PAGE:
Page:Reason in Common Sense (1920).djvu/222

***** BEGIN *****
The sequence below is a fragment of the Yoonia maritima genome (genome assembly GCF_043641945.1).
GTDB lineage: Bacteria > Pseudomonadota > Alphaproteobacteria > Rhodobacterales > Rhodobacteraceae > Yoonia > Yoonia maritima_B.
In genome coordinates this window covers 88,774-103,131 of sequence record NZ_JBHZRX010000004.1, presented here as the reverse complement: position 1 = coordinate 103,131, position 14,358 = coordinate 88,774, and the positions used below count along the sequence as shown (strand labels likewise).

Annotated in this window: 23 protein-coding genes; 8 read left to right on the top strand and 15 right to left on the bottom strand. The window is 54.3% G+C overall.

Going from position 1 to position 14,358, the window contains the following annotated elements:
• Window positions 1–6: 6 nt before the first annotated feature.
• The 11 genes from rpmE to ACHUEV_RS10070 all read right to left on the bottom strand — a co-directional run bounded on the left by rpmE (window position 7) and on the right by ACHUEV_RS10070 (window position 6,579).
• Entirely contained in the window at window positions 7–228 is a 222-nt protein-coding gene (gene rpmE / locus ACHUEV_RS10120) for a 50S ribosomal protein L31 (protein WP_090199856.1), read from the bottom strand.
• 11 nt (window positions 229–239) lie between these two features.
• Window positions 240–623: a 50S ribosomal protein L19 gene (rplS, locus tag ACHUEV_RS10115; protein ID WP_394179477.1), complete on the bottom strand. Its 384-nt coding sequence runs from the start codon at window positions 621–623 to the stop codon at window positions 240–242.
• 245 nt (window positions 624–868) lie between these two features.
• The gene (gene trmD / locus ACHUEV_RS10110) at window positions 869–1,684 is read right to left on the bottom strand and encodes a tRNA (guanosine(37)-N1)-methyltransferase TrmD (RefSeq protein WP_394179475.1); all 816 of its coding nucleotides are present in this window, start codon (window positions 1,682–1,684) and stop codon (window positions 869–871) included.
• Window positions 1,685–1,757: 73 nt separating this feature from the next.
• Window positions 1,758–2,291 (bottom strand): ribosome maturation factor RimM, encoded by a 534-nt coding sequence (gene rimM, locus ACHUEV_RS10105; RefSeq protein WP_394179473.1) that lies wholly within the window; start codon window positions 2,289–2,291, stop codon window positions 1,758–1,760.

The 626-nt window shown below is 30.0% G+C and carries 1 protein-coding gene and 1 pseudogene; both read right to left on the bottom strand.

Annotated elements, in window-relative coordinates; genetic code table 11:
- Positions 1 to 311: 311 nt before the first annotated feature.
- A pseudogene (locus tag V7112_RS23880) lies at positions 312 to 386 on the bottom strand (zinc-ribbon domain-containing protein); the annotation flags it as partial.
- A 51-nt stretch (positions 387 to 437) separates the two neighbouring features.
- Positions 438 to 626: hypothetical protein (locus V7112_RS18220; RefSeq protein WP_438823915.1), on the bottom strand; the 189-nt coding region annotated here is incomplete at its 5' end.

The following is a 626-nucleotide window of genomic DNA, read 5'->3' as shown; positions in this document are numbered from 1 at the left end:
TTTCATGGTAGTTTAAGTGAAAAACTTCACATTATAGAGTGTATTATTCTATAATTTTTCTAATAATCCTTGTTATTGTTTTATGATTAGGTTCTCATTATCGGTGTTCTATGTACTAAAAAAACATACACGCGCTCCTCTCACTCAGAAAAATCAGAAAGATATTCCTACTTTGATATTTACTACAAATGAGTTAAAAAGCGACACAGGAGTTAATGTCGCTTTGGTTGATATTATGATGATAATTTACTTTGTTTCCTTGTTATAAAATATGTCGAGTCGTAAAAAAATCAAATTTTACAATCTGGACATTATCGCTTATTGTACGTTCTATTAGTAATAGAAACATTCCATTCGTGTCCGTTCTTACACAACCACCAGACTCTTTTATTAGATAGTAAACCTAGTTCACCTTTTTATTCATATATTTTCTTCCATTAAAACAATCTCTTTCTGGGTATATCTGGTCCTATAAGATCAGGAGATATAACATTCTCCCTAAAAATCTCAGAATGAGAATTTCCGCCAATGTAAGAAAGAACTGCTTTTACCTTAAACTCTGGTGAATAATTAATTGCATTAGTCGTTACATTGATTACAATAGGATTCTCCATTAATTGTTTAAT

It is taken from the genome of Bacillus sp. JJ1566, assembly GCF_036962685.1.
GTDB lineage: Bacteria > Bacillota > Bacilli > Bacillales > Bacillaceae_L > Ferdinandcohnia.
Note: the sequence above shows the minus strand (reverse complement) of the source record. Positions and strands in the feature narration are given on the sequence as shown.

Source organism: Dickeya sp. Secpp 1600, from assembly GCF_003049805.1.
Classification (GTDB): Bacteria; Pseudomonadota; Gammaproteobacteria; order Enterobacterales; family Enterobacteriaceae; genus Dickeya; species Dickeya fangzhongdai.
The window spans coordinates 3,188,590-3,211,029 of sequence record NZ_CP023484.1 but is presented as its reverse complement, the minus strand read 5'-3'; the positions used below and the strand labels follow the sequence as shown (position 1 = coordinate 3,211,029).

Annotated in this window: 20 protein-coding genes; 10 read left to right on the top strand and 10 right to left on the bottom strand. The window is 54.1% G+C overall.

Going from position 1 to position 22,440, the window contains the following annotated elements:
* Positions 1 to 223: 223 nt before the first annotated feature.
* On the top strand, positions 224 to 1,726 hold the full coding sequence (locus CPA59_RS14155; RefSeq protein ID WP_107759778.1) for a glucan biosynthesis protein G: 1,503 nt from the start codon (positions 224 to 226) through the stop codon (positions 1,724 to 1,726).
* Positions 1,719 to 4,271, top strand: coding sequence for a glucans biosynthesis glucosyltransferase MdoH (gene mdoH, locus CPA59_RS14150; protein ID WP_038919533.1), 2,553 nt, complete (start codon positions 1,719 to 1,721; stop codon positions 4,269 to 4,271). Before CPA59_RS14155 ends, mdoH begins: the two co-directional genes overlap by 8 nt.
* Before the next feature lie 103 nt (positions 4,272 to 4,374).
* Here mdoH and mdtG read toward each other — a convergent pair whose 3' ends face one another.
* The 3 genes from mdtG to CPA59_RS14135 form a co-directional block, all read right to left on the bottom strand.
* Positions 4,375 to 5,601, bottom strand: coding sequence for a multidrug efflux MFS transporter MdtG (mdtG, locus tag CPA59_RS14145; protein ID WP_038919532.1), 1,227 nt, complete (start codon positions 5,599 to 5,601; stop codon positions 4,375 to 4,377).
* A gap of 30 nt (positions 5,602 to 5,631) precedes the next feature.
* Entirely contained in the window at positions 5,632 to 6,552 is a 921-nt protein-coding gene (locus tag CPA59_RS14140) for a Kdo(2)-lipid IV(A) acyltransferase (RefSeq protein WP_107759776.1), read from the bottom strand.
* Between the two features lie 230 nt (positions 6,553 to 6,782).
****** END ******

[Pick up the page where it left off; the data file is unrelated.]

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that but for thought no motion would be an action, no change a progress; but thought is in no way instrumental or servile; it is an experience realised, not a force to be used. That same spontaneity in nature which has suggested a good must be trusted to fulfil it. If we look fairly at the actual resources of our minds we perceive that we are as little informed concerning the means and processes of action as concerning the reason why our motives move us. To execute the simplest intention we must rely on fate: our own acts are mysteries to us. Do I know how I open my eyes or how I walk down stairs? Is it the supervising wisdom of consciousness that guides me in these acts? Is it the mind that controls the bewildered body and points out the way to physical habits uncertain of their affinities? Or is it not much rather automatic inward machinery that executes the marvellous work, while the mind catches here and there some glimpse of the operation, now with delight and adhesion, now with impotent rebellion? When impulses work themselves out unimpeded we say we act; when they are thwarted we say we are acted upon; but in neither case do we in the least understand the natural history of what is occurring. The mind at best vaguely forecasts the result of action: a schematic verbal sense of the end to be accomplished possibly hovers in consciousness while the act is being performed;